SPIN’s 7 Favorite Songs of the Week: Kamaiyah, M.I.A., Ex-Terrestrial, and More
SPIN staffers select their must-hear tracks to wrap up your week
Welcome to our weekly roundup of the SPIN staff’s favorite new songs. Below, sample the best from Mississippi folk-rockers, London synth-pop wizards, and more.
Kamaiyah, “I’m On” (Self-Released)
Let this week go down as the time everyone fell for Kamaiyah, and with good reason: The 21-year-old Oakland MC has personality, range, and started-from-the-bottom swagger. “I’m On,” the first track from new mixtape, A Good Night in the Ghetto, jumps off of a rough upbringing to manifest the drive that propelled her to succeed. “I know I was made for this / I’m just getting to the cash I was made to get,” she raps, like it was never even a question. All of this self-confidence, and a chill marimba sample to boot. Forget one song; here’s the whole mixtape. — ANNA GACA
Alex Smoke, “All My Atoms” (CW/A remix)
It’s easy to draw parallels between Scottish producer Alex Smoke and James Blake: They’ve both released breakouts on Belgium’s storied R&S Records, and each finds a striking balance between U.K. dance music’s loaded low-ends and the emotional heft of their voices. Smoke’s most recent record, Love Over Will, dives headlong into Depeche Mode’s end of the spectrum, with its icy clangs and quavering pronouncements. Italian duo CW/A draw out that melancholy with machines on their post-apocalyptic remix of album cut “All My Atoms,” which roils and clatters with fuzzed-out dubstep frequencies as Smoke’s dimmed echoes circle overhead. — HARLEY BROWN
Greater Pyrenees, “Homemade Blood” (Procrastinate! Music Traitors)
It’s been four years since the demise of Sean Kirkpatrick’s band Colour Revolt, but he’s back with a new take as Greater Pyrenees. Kirkpatrick covers his bases with “Homemade Blood,” a steadfast, folk-rock single off the Mississippi band’s forthcoming, self-titled LP. Fixated on convincing the listener, Kirkpatrick shakily croons, “We will not give up until this ends.” Given that Greater Pyrenees are the first non-Brand New signees on that band’s Procrastinate! Music Traitors label, we’re inclined to believe him. The enduring guitar fuels the track while Kirkpatrick’s trembling voice reassures the listener: “There were times I have had my fill, but I’m not checking out.” — NATALIE CAAMANO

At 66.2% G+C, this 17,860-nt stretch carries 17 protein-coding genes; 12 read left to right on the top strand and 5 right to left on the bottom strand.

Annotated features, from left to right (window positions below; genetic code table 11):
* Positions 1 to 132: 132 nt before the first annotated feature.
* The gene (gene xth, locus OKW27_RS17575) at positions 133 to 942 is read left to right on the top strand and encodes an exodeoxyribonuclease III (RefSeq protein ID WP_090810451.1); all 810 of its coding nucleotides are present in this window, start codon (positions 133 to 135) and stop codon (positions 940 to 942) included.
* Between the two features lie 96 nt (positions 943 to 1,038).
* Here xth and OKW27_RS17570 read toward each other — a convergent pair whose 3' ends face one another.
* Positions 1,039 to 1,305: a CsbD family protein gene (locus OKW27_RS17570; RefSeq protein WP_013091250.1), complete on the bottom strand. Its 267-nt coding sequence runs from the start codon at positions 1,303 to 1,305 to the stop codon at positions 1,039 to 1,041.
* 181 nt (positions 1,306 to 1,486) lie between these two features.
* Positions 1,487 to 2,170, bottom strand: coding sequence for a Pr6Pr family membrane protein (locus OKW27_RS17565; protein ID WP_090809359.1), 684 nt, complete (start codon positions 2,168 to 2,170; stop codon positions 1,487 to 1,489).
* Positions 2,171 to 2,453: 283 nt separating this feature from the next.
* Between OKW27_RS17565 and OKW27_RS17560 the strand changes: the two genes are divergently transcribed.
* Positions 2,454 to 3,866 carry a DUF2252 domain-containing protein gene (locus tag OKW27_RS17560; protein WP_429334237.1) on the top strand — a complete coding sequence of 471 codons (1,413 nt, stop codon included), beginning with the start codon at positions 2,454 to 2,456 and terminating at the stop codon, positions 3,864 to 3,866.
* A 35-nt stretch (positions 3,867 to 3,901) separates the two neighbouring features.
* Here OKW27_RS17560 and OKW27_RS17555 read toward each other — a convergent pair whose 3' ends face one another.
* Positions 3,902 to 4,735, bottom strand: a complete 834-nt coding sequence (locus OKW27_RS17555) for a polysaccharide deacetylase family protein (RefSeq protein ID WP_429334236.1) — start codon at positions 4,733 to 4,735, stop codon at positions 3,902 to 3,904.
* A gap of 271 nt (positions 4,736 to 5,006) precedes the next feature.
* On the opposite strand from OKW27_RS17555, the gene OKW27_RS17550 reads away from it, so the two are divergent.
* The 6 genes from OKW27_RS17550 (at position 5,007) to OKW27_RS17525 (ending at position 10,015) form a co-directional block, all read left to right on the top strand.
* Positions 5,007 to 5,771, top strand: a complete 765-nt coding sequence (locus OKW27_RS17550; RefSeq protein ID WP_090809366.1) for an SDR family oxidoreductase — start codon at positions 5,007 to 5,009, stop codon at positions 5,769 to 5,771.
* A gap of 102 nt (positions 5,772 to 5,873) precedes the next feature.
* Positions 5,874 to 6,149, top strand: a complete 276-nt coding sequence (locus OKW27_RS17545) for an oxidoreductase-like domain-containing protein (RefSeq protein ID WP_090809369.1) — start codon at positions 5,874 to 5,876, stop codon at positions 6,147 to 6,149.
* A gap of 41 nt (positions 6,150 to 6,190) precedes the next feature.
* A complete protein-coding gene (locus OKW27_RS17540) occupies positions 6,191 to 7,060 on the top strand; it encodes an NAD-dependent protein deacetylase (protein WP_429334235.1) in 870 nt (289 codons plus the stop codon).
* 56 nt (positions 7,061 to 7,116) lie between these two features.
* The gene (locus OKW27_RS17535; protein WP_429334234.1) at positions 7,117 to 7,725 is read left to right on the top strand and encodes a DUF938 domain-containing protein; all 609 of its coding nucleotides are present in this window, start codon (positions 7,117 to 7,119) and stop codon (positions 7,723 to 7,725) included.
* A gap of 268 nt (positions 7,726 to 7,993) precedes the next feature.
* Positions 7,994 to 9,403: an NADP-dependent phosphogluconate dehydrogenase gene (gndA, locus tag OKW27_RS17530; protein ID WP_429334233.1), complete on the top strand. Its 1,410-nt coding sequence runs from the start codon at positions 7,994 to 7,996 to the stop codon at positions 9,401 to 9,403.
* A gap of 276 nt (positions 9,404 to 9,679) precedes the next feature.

M.I.A., “MIA OLA” (Self-Released)
M.I.A.’s latest song (or is it two songs on the same SoundCloud file?) grabs you right away with its Lion King-esque sunrising call and quick rhythmic hand drums, but there’s just something about the fiery activist-musician’s voice. Her processed, almost nasally delivery is kicked back and casual because she knows just how much power lies behind her words. M.I.A. wants all her “FLYPIRATES and DJS” to spread this track across the world from the Mexican border where she’s currently situated — and it’s best to follow her advice. — JAMES GREBEY
Wyldest, “Wanders” (Self-Released)
What is the sound of magical thinking? Probably something like this big velveteen sofa of a dream-pop song from North London trio Wyldest. The band is songwriter Zoe Mead, guitarist Holly Mullineaux, and drummer Jack Gooderham, the latter borrowed from Sub Pop’s Still Corners. Like that (criminally under-appreciated) band, Wyldest create delicate, textural soundscapes that bubble up warm and cold at the same time and get deeper on every repeat. — A.G.
Ex-Terrestrial, “Blue Smoke” (1080p)
The legendary Amen break has been used to propel so many of the most incendiary pop songs of the last 30 years that it’s jarring (and strangely exciting) to hear it used for the sake of tranquility. “Blue Smoke,” from Ex-Terrestrial’s upcoming “Paraworld” 12-inch on cerebral dance label 1080p, casts the iconic drum snippet as an unlikely bed for feathery synths and windswept bells, a deep exhale of downtempo relief. Just because there’s “Smoke” doesn’t mean there’s fire. — ANDREW UNTERBERGER
Synthetic ID, “Ciphers” (Castle Face)
Reach for that xanny right now: San Francisco garage-punks Synthetic ID are so anxiety-inducing you won’t want to risk it. Then again, Castle Face is John Dwyer’s record label, so you know what you’re getting into. “Ciphers” is a tightly wound freakout of needling guitars and rattling drums, while the bass sits in the corner, tapping its finger against the table way too loudly. Get. Us. Out. — A.G.